• “Oppression ‘can’t mean and intend that Tis unwarrantable or sinfull for men to urge and press others to a compliance with their Duty as it is pointed out by the Laws of God or the good and wholesome Laws of the Land and in case men through obstinacy and willfulness [refuse] and so will not make good either Lawfull Contracts [&] Covenants the original good and Design of their being incorporated into Distinct [religious] societies [or parishes] and so Tis no oppression….’ Under the Golden Rule the committee said it would want their neighbors to force them to do their duty if they were in error. ‘Liberty of Conscience according to the word of god is not for men to Live as they list or Do as they please while they maintain Erors in Judgment, Disown the truth of god, Exclaim against a faithful ministry, make Light of that good order and government which Jesus Christ has set up in his church; neither does God himself countenance or give Liberty to any men to follow the Dictates of a misguided Eronius Conscience….’ ‘Let it be observed that there is a great difference between persecution and prosecution.’”[4]

In February 1749, Backus was arrested for not paying a ministerial tax, but someone paid it for him, and he was released. Other members of the church were imprisoned or had their property confiscated for failing to pay the tax.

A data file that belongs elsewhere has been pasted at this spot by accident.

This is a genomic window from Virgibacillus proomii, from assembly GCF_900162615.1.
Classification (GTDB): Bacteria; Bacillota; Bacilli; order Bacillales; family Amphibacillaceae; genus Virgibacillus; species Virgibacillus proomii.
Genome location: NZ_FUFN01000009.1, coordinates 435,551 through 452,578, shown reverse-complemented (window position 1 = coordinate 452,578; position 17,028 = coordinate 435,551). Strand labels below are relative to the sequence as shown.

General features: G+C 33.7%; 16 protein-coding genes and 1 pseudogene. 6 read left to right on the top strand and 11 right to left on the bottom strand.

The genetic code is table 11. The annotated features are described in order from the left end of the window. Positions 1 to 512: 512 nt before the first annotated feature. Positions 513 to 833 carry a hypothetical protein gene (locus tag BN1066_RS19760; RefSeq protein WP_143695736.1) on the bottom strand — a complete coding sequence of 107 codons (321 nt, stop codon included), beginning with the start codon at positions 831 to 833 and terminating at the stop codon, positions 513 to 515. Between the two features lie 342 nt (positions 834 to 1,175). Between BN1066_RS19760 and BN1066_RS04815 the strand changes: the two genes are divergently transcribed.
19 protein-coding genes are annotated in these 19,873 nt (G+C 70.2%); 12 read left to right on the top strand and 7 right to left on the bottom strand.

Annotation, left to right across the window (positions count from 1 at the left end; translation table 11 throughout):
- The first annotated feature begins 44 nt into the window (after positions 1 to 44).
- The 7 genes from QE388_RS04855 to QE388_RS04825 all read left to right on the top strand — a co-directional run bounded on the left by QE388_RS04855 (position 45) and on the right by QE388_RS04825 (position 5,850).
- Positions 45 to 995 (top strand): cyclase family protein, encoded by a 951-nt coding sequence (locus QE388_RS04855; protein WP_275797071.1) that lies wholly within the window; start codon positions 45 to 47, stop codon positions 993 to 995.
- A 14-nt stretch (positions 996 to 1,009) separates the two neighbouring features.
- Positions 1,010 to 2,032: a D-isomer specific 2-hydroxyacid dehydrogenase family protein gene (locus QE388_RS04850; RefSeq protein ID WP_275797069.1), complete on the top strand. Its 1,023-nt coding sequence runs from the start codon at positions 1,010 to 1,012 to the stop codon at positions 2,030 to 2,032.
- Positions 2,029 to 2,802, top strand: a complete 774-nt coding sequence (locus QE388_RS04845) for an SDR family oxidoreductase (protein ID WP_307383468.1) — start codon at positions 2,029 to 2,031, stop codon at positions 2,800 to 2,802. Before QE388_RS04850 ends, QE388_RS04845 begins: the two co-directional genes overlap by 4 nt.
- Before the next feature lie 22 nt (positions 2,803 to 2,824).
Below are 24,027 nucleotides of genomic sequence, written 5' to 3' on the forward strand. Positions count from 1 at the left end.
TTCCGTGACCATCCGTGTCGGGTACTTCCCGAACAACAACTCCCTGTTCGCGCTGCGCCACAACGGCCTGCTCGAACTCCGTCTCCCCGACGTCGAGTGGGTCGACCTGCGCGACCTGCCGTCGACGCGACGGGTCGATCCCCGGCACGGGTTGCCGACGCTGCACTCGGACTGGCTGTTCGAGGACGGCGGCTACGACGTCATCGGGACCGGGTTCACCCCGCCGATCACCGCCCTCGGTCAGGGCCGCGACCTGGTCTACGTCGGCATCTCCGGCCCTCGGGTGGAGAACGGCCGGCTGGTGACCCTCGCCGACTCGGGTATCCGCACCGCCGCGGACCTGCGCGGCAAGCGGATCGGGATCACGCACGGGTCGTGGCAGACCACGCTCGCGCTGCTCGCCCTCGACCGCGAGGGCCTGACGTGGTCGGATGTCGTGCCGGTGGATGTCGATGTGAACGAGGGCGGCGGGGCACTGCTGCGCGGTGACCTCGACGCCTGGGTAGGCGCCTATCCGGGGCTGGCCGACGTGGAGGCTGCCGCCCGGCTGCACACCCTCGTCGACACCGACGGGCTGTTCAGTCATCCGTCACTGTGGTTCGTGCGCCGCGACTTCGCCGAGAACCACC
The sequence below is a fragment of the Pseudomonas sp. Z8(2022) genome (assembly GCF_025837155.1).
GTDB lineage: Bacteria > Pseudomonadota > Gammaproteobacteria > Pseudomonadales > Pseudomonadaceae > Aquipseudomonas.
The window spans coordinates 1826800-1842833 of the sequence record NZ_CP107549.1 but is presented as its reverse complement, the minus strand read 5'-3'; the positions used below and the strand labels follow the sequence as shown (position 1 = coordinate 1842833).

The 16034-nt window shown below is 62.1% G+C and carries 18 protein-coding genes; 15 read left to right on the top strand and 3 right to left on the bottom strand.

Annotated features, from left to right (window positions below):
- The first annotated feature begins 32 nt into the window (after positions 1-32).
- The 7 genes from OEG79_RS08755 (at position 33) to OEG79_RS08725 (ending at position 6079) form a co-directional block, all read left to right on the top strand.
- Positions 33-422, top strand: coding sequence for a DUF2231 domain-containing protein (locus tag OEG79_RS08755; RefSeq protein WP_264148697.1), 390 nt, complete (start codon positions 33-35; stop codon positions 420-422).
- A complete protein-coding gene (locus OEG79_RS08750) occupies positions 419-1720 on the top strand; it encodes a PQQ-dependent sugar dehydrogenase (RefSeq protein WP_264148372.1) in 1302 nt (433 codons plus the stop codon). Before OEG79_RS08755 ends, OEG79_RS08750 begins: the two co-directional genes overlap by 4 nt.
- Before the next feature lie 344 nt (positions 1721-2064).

“Three-quarters of a century were to pass and Backus was to be in his grave before the people of Massachusetts yielded to the radical New Light view that the state should allow individuals to ‘act and Conduct as they pleas’ in matters of religion even if it meant imperiling their souls, the destruction of the parish system, the end of compulsory religious taxation, and the abandonment of the Puritan ideal of a corporate Christian commonwealth.”[5]


Endnotes

[1] William G. McLoughlin, Isaac Backus and the American Piestic Tradition (Boston: Little, Brown and Company, 1967), p. 42-43.

[2] Ibid., p. 46.

[3] Ibid., p. 52.

[4] Ibid.

[5] Ibid., pp. 52-53.